So, the search for a hot pepper jelly recipe had to exclude any blogs where someone just made something up.

I need SOURCES!  I need to know whether this is the way Susie’s neighbor’s mother-in-law showed her on a wood stove how to “put up” jam, or if it’s been tested in labs by people who actually care about pesky things like botulism.

So one thing led to another, and I ended up on Kraft’s website, with a recipe for Hot Pepper Jelly using liquid pectin.


Hot pepper jelly using SIX hot peppers and red and green bell peppers?  REALLY?

Fortunately for me, in addition to the number of peppers, the recipe also included measurements – which totaled 2 3/4 cups.  So THAT is how much total chopped peppers I decided to use.

I mean, really, how hot is it going to be with less than a third of the peppers in the recipe being hot?  Not much, that’s how hot.


Besides, I had a basket full of peppers to use up.

(Now, lest you think I’m saying one thing and doing another, I rationalized it like this — the recipe called for a specific amount of peppers – I don’t think it’s going to matter whether I used red or green, hot or sweet, as it would if, say, I used less acid or not enough sugar.  But that’s just me.)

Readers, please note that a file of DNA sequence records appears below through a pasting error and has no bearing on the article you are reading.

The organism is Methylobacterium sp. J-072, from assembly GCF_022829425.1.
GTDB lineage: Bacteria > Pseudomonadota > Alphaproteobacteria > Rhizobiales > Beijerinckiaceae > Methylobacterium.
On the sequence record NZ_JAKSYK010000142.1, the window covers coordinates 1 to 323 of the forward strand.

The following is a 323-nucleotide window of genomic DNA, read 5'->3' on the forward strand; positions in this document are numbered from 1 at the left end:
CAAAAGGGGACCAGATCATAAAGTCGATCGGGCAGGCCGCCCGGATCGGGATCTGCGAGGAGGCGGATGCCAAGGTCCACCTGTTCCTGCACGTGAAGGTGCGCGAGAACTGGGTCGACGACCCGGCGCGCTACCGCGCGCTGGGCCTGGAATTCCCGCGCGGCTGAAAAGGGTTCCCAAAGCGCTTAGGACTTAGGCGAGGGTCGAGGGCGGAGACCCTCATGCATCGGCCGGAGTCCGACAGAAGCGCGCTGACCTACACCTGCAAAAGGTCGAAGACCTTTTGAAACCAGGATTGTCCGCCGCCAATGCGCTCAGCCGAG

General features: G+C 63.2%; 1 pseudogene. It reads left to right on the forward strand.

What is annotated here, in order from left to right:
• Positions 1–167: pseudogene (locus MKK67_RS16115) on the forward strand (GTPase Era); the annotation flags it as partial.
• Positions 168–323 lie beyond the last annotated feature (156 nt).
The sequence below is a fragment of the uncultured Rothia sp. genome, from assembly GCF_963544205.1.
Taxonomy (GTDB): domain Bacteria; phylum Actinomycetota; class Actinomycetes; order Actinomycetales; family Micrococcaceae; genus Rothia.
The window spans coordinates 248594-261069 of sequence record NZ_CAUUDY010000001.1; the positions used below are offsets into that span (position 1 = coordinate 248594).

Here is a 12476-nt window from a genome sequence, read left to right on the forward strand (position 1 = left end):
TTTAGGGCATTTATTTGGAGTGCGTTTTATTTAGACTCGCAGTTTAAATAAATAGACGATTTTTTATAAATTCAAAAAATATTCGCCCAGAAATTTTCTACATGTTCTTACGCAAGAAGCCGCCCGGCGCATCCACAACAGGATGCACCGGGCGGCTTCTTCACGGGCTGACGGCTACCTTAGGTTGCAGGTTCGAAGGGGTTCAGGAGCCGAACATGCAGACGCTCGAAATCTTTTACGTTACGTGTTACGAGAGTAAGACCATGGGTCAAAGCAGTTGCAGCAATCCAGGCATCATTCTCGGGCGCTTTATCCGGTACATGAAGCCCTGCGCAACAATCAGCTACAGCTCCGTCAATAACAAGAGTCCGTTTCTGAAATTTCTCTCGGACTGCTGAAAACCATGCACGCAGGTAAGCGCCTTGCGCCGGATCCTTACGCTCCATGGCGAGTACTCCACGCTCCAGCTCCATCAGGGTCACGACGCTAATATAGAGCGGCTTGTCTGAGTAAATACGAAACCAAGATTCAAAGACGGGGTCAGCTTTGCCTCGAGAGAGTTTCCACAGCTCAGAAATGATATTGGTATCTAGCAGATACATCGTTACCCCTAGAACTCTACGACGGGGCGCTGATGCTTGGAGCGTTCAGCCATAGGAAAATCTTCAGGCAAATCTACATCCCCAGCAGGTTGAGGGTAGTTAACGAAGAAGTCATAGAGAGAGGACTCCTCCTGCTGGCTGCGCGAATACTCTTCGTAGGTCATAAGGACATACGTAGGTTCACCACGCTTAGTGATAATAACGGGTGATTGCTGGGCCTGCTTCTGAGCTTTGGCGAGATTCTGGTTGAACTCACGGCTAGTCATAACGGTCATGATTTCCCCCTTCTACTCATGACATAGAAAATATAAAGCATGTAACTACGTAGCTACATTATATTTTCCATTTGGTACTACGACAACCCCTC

So I minced the jalapeños first – then I started to kind of have second thoughts.  I mean, should I really use more than twice as many hot peppers as the good people at KRAFT FOODS say to use?


Then I said what the heck.  They were minced, and what else was I going to do with them?    Ultimately, I used about a cup and a half of jalapeños, another cup of minced red peppers, and a final 1/4 cup of green bell pepper.

I set up my work area – sugar all measured (if a little lumpy – we don’t use much sugar around here!), packet of pectin opened and set upright in a small cup.

Remember when pectin used to come in those little brown bottles, and the recipes would call for “half a bottle” or “1 whole bottle” of pectin?